Teaching in the Cracks: Using Familiar Pedagogy to Advance LGBTQ-Inclusive Curriculum

Michelle L. Page

    Research output: Contribution to journalArticlepeer-review

    6 Scopus citations

    Abstract

    English language arts teachers and other literacy educators have the opportunity to create more positive and more inclusive school experiences for gender- and sexual-minority students, but many hesitate to transform their curricula and practices because of fear of community protest. To support educators who feel vulnerable or constrained, this article summarizes challenges facing gender- and sexual-minority students and then describes the benefits and limitations of a variety of familiar instructional approaches that teachers can use to make curricula more inclusive, ultimately reducing isolation and invisibility of LGBTQIA students and experiences.

    Original languageEnglish (US)
    Pages (from-to)677-685
    Number of pages9
    JournalJournal of Adolescent and Adult Literacy
    Volume60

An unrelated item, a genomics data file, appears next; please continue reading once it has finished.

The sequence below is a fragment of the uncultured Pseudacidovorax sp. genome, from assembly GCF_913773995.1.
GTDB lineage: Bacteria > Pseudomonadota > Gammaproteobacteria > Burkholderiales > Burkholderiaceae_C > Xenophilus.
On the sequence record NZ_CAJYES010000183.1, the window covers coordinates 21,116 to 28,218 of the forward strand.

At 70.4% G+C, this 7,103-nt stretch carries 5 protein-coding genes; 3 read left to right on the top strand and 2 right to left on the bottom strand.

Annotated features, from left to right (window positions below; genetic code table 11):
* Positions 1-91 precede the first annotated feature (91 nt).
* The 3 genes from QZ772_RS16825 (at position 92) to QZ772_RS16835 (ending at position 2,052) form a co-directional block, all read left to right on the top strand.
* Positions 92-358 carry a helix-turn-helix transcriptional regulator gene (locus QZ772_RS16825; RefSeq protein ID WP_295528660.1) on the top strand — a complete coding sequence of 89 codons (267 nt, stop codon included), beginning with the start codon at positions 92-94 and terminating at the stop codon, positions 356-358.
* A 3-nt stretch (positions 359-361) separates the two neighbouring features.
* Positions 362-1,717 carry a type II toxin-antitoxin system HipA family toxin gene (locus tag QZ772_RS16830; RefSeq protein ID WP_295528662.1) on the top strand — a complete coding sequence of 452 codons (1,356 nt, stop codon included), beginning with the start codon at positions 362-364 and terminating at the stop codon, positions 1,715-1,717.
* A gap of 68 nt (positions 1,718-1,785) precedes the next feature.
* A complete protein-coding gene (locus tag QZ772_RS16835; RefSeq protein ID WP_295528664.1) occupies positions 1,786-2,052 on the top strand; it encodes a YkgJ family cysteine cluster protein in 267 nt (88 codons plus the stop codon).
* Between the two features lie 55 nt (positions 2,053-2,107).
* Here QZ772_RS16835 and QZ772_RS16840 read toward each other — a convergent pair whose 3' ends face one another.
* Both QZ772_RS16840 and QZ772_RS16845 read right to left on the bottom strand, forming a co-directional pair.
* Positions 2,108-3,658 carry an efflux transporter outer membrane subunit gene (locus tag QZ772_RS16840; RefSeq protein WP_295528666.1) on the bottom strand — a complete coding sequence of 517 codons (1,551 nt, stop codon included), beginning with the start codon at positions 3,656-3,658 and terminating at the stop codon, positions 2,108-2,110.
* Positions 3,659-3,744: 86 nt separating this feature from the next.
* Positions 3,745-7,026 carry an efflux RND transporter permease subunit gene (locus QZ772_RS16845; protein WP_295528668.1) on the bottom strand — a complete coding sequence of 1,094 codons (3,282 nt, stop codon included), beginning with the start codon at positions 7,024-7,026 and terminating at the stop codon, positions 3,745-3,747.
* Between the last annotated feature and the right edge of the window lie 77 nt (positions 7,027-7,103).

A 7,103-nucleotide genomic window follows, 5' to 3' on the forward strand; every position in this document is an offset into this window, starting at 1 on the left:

Issue number6
    DOIs
    StatePublished - May 1 2017

    Keywords

    • 3-Early adolescence
    • 4-Adolescence
    • 5-College/university students
    • Adolescent/young adult literature
    • Advocacy < Policy
    • At-risk factors < Struggling learners
    • Censorship < Literature
    • Critical pedagogy < Theoretical perspectives
    • Gender issues
    • Gender/race/class/sexual orientation
    • Identity
    • In-service < Teacher education
    • Instructional strategies
    • Instructional strategies
    • Literature
    • Multicultural literature
    • Preservice < Teacher education
    • Self-perception
    • Thematic units < Literature
    • methods and materials
    • professional development
    • professional development
    • self-concept < Struggling learners
    • sexual orientation < Theoretical perspectives
    • teaching strategies < Strategies methods and materials

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